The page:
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ARTICLES >> Livestock Articles

Drone Technology Potential in Agriculture Creating a Buzz

Posted by Bestprac on May 01 2013

By Liz Guerin

Look up in the sky...is it a bird? Is it a plane? No... it may be a drone, or Unmanned Aerial Vehicle (UAV).

Long used for military purposes, several Australian companies are using drones for real estate and mining purposes and, with equipment costs falling, the possibilities for applications in both agriculture and pastoral industries are vast.

Agricultural Consultant, Peter Harrison of Above Capricorn Technologies in Darwin, says that in areas where the use of helicopters and aircraft are a normal part of daily operation, a move to use drones isn’t much of a stretch.

SHAPES AND SIZES: Drones or Unmanned Aerial Vehicles come in all shapes and sizes – and could be well suited for use in pastoral areas.“The pastoral industry have long been adopters of innovations such as telemetry and semi automated technologies, and have been general pioneers of aerial agriculture, so drone technology is just an extension of that,” Mr Harrison said. “The ability to be able to sit in your office, watch what is going on, and make decisions based around that information can save you from having to travel a fair distance just to ‘observe’.”

He says that the use of drones in agricultural and pastoral industries is bounded only by one’s imagination and having an application that you can make work.

“Drones are already being used in some places to photograph and highlight areas of disease and fertiliser deficiencies in crops, weed infestations, river heights, and monitoring feral animal populations, rangelands, fencelines and watering points,” Mr Harrison said.

The drones can be set up to either report in real time, or record digital photographs or high definition video for review later. The can be programmed to fly a set route or transect via GPS guidance systems.

“I think this is one of the biggest advantages in a pastoral environment. You don’t always need to do things, but you do need to check. You might initially need to do some field observations or measurements, but once that baseline information is collected you can use the imaging to monitor anything, whether that be pasture levels, erosion, watering points or fencelines,” Mr Harrison said.
There are two types of drones are available - either fixed wing or helicopters.

Fixed wing drones are more expensive, but are capable of longer range and duration reconnaissance work. They fly to a height of 3,000 metres and are very similar to the ones used for military applications in Afghanistan. Whilst the military versions are far superior to those available to the public, the aircraft are quite similar.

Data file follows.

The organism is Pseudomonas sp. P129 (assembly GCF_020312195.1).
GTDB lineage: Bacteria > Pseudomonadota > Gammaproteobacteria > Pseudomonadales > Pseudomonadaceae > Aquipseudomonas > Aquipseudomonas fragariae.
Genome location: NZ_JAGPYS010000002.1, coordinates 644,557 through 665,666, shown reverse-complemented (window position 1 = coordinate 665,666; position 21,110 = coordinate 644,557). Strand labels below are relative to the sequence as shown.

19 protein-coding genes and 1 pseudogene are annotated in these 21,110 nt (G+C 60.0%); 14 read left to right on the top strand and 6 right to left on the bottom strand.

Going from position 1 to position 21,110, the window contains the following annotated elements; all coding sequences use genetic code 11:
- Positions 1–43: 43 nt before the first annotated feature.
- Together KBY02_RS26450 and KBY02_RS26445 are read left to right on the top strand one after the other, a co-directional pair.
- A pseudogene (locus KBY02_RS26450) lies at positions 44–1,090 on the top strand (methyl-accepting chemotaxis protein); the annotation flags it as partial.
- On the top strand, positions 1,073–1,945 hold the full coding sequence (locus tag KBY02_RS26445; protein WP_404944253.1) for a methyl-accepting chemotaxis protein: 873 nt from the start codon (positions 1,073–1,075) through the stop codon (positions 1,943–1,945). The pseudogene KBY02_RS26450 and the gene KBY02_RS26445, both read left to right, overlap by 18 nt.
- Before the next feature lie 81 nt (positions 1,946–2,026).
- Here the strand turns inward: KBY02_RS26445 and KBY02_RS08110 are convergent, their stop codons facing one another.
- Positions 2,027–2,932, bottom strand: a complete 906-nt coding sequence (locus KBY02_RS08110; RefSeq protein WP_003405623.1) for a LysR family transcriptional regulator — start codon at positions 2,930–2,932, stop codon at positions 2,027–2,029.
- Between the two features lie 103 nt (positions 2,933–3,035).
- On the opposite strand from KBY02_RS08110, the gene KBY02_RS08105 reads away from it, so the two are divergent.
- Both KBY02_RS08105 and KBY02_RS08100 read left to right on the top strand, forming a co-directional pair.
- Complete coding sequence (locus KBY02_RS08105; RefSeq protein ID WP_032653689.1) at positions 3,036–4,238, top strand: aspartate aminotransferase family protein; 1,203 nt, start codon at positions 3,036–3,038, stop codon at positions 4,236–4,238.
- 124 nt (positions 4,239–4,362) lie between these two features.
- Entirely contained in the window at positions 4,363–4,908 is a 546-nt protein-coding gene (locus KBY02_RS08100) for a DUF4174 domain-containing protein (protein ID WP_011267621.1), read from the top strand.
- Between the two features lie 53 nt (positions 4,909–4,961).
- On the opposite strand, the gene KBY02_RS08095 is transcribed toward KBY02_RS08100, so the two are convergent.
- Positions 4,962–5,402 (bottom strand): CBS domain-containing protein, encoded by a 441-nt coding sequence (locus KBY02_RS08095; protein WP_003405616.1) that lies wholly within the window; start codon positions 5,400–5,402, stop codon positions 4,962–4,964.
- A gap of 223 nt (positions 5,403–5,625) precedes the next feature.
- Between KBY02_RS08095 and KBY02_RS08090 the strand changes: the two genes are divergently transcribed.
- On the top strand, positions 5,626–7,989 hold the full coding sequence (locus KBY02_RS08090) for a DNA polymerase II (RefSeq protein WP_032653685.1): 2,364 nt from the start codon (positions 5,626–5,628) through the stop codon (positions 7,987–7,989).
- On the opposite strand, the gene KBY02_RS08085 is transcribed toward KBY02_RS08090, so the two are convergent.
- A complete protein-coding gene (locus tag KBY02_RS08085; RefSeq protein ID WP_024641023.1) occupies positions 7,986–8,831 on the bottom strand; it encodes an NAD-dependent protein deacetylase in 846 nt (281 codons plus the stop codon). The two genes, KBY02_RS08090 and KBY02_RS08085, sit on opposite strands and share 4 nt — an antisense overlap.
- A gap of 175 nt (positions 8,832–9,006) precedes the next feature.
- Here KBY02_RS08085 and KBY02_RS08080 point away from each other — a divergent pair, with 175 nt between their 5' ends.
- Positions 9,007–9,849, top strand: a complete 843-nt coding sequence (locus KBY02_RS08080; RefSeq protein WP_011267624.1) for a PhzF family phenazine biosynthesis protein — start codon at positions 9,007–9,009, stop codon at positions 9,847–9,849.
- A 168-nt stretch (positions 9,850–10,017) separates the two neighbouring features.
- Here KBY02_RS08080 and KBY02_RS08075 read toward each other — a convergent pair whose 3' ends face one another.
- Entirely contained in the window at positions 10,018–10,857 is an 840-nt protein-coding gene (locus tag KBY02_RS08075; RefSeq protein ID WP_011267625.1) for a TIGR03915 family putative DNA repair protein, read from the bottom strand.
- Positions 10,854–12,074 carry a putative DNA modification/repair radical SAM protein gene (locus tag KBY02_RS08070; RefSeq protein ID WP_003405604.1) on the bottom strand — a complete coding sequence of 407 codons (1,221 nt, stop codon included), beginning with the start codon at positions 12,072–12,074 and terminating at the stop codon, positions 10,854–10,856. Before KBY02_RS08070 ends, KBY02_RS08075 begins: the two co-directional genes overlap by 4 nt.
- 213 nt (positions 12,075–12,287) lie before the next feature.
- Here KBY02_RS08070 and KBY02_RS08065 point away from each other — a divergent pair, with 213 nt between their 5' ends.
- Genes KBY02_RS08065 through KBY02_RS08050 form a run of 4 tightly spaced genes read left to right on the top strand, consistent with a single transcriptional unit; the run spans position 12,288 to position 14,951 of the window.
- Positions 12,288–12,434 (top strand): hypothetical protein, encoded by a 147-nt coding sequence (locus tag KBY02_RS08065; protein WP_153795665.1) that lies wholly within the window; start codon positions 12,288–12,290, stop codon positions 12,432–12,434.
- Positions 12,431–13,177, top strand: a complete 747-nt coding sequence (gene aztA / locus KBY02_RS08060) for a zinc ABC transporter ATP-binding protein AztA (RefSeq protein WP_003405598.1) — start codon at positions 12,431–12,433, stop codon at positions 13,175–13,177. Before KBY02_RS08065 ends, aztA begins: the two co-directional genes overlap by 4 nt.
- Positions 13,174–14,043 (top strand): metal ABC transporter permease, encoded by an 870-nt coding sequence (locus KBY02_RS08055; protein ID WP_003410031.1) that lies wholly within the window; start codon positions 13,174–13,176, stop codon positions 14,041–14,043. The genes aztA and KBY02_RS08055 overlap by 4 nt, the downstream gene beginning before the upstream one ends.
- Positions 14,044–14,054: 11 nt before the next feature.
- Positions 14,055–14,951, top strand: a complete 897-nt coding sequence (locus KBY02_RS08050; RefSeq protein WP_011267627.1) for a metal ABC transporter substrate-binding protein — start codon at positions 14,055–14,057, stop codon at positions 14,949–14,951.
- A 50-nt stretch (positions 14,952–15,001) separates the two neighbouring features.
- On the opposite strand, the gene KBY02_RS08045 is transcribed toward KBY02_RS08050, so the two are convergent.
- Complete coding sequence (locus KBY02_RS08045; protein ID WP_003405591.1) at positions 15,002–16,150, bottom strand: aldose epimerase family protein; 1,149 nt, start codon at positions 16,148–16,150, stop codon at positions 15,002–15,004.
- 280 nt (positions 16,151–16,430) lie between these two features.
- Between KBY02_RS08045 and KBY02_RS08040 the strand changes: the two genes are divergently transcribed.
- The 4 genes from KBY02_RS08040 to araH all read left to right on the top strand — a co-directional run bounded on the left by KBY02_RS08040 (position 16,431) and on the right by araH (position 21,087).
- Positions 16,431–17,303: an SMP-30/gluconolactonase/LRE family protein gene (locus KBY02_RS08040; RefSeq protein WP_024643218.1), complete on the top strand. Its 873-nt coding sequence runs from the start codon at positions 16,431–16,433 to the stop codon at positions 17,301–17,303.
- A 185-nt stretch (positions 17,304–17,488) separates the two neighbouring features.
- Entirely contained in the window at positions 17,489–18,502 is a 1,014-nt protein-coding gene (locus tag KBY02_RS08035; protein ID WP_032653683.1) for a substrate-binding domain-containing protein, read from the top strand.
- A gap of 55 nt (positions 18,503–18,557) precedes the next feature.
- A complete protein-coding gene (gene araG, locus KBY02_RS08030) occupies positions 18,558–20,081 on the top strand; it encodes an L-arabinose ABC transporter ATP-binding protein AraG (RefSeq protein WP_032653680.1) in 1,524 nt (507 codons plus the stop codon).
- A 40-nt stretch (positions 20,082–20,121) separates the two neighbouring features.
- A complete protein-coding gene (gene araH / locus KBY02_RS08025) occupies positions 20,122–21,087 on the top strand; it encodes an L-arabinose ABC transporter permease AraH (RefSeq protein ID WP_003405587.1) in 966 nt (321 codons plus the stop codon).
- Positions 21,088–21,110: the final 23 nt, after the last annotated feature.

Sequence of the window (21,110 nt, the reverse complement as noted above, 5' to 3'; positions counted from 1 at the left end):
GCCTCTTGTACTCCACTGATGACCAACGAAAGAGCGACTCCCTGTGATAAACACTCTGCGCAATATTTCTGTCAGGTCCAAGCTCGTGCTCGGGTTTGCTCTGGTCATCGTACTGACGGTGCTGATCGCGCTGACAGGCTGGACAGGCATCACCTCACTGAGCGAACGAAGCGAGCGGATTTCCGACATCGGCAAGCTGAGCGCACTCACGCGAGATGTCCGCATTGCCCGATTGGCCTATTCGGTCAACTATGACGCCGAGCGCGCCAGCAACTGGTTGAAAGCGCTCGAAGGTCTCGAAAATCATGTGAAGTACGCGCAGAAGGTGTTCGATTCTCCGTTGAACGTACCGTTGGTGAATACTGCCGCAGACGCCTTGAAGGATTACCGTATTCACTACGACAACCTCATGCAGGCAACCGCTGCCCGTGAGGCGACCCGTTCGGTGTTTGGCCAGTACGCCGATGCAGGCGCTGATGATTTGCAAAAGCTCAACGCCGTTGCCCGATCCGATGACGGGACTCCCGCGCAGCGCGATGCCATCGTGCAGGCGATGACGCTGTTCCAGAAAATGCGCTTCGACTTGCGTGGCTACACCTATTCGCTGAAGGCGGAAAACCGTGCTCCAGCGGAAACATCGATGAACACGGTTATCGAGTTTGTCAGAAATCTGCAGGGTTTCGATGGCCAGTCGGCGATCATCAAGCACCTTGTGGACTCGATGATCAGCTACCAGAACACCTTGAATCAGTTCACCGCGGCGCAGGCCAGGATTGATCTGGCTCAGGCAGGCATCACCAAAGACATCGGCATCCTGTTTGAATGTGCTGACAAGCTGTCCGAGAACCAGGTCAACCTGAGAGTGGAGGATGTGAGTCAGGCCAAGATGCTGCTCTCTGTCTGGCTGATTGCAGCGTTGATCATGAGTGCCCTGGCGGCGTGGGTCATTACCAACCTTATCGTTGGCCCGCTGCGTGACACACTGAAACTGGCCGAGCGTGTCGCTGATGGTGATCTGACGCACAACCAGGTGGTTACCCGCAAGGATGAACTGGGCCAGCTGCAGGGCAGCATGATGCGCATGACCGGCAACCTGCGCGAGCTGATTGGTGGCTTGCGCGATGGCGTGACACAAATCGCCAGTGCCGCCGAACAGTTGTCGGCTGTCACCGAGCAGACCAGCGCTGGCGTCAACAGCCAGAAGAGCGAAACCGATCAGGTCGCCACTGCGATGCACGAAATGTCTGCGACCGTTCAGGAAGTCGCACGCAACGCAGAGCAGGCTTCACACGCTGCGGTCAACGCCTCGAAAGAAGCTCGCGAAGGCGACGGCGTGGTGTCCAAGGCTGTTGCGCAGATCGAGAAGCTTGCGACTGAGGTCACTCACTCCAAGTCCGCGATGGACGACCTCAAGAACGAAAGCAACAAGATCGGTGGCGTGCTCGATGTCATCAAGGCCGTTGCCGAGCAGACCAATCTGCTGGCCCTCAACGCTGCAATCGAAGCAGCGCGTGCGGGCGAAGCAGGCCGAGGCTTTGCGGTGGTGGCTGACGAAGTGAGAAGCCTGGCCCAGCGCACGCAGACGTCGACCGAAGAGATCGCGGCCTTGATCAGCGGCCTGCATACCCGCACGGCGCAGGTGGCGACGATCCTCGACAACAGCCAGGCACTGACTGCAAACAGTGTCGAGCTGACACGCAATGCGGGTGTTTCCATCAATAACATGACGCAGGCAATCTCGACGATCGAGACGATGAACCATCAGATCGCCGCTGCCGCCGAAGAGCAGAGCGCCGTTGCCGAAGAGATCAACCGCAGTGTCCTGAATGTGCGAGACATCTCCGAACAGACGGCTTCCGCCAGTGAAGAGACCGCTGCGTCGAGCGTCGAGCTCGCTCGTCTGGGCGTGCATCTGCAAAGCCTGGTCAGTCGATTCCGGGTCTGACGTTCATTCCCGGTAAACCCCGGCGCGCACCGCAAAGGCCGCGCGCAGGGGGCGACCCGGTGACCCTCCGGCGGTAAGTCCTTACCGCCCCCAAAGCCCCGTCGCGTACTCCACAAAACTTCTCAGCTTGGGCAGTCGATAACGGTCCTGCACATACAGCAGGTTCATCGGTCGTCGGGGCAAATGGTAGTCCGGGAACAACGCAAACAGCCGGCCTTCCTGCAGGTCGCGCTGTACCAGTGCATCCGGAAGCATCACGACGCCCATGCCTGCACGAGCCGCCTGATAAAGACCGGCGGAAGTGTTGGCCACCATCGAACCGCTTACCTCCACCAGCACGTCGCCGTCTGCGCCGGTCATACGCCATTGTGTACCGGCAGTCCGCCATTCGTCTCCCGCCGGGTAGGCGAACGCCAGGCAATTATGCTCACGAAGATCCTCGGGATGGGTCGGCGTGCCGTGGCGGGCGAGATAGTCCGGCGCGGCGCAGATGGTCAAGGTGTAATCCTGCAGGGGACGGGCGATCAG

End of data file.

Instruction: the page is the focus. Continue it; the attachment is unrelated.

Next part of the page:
“They basically look like a fairly unsophisticated model aircraft, with an engine on the top and imaging cameras attached in the body of the aircraft,” Mr Harrison said. “The fixed wing versions will give you between 6 and 10 hours of flying time and can be run by radio control systems, either remotely controlled or via a set pathway according to GPS co-ordinates.”

Helicopter drones are generally cheaper and are used mainly for short-range work.  Quadrocopters are the most common type used, with the four rotors providing greater stability. They fly to a height of about 300 metres and are already used extensively in commercial applications in Australia such as aerial imaging of real estate. Most commercially available systems have inbuilt gyroscopic stabilisation, which means that the platform remains stable – and so all that is required is flying in a horizontal plane.

“There are some permits and training required from CASA (the Australian airspace regulator) for operating quadrocopters but, generally speaking, in most rural and remote locations, this will not be a major issue.”
Mr Harrison says that all of the drones are capable of providing good quality photographic information.

“They run high-definition video and the cameras that are being used are typically in the 8-14 mega pixel range with good resolution,” he said.

However, the biggest difficulty at the current time is that most of the lower-end systems, (particularly the quadrocopters), require line of sight in order to operate them.

A recent report in Scientific American magazine stated that the agricultural sector was by far the biggest commercial market for drones, in the US, and was likely to continue to be so in the future with orders amounting to billions of dollars.

“To initially purchase a drone and kit it out with imaging equipment, might seem relatively expensive – but with a lot of pastoral properties having an aircraft and the cost of equipment falling, the cost of spending between $10,000 and $50,000 on an unmanned aircraft is not beyond the realm of possibility,” Mr Harrison said.
 

Last changed: May 02 2013

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